Prior to the collapse of the Soviet Union, the "Cold War" was a bit of a three ring circus.
Nixon supporters boasted of how Nixon "played the China card" against the Soviet Union. Before that, China and Russia put on the veneer of being allies. Yet, just beneath the surface, nationalistic considerations created severe tensions. In 1969, the correspondent Harrison Salisbury even wrote a book entitled War Between Russia and China in which he dwelled on the possibility of an eminent war between the two countries.
In the early years of the Chinese revolution, Mao was a bit of a puppet of the Soviet Union. As control over China was consolidated, Mao demonstrated increasing independence from the Soviet bloc. So much so that while most Communist movements throughout the world were sponsored by the Soviets, many leftists came to consider themselves Maoists. Mao was a prolific writer, so his stature among Communists came to rival Marx, Lenin, and Stalin.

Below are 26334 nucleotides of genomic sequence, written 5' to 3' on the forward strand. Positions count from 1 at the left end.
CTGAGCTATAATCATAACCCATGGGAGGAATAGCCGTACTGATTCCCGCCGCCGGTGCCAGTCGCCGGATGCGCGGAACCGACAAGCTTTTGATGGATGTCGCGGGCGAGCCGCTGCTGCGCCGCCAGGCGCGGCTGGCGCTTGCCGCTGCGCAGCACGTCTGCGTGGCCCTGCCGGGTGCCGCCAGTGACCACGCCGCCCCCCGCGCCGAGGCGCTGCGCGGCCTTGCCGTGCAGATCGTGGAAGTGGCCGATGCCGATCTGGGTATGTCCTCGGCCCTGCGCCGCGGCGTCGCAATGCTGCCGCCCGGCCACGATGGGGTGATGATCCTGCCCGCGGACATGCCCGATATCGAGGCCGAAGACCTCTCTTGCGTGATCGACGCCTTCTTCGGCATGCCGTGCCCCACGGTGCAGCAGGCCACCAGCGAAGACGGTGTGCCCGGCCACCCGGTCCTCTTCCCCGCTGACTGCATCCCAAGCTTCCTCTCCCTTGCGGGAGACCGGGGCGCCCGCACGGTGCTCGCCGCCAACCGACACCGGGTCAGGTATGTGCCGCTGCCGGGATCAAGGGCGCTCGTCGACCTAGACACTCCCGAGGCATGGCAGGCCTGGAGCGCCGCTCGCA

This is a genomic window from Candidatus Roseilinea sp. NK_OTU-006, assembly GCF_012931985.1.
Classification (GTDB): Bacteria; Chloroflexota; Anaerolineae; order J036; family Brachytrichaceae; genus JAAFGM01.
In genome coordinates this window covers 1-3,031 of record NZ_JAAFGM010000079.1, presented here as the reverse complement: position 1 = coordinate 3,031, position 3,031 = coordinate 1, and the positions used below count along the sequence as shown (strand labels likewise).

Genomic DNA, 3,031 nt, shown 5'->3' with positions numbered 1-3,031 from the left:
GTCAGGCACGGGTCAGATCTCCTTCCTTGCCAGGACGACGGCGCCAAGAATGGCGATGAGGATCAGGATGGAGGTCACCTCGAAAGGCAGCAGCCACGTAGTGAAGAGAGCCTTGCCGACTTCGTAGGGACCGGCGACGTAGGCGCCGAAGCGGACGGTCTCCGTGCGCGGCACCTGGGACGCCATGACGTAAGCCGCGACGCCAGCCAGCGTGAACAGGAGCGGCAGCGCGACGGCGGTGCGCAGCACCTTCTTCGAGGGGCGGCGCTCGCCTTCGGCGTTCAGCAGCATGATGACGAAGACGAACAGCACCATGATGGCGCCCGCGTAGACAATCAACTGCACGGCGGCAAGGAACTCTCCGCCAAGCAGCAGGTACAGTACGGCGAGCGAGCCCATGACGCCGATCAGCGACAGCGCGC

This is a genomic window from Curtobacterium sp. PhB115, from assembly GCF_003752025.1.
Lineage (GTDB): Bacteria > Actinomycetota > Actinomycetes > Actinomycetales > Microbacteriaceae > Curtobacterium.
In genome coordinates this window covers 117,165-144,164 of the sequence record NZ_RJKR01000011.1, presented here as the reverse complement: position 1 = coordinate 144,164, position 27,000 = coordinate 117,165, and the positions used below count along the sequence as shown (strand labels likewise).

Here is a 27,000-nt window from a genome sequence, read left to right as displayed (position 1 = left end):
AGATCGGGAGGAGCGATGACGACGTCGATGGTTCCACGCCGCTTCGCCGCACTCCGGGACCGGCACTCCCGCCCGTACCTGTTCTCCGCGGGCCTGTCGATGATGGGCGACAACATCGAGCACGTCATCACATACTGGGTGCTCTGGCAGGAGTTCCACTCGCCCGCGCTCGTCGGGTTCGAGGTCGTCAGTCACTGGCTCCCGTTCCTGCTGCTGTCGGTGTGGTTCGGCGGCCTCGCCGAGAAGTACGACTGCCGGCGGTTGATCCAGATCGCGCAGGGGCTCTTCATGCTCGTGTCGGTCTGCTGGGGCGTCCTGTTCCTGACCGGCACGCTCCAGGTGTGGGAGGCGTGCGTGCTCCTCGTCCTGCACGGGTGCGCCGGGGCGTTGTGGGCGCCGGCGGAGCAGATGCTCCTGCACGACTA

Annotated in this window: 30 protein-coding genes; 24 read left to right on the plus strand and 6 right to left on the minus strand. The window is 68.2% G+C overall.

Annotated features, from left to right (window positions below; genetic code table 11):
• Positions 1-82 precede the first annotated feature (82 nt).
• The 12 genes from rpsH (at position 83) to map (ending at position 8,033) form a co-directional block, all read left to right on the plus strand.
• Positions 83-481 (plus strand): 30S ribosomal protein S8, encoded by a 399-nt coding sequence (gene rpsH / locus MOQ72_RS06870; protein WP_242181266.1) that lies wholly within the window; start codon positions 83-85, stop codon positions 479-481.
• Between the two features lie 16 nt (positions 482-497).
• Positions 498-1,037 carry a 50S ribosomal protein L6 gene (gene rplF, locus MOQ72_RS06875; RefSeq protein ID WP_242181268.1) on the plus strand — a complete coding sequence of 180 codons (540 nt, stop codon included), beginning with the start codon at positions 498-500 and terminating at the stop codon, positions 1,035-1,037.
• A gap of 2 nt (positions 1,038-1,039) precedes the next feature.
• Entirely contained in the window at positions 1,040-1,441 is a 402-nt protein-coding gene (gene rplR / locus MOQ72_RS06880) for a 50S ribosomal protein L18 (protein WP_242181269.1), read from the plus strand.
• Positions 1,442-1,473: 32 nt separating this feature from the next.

If the past is any indication, I expect that future Sino-Russian relations will oscillate through time. Sometimes they will be allies, sometimes bitter foes, sometimes something in between. Some of that will depend upon whether they each view Europe and the United States and /or Europe as enemies, or merely economic rivals. That too may oscillate through time. Too me, it is obviously in everybody's interests to "just get along." Unfortunately there will probably always be hardliners who scoff at such sentiments as being hopelessly utopian. So humanity may very well end up choosing between "hopelessly utopian" ideals, or self-incineration. Welcome to our planet folks.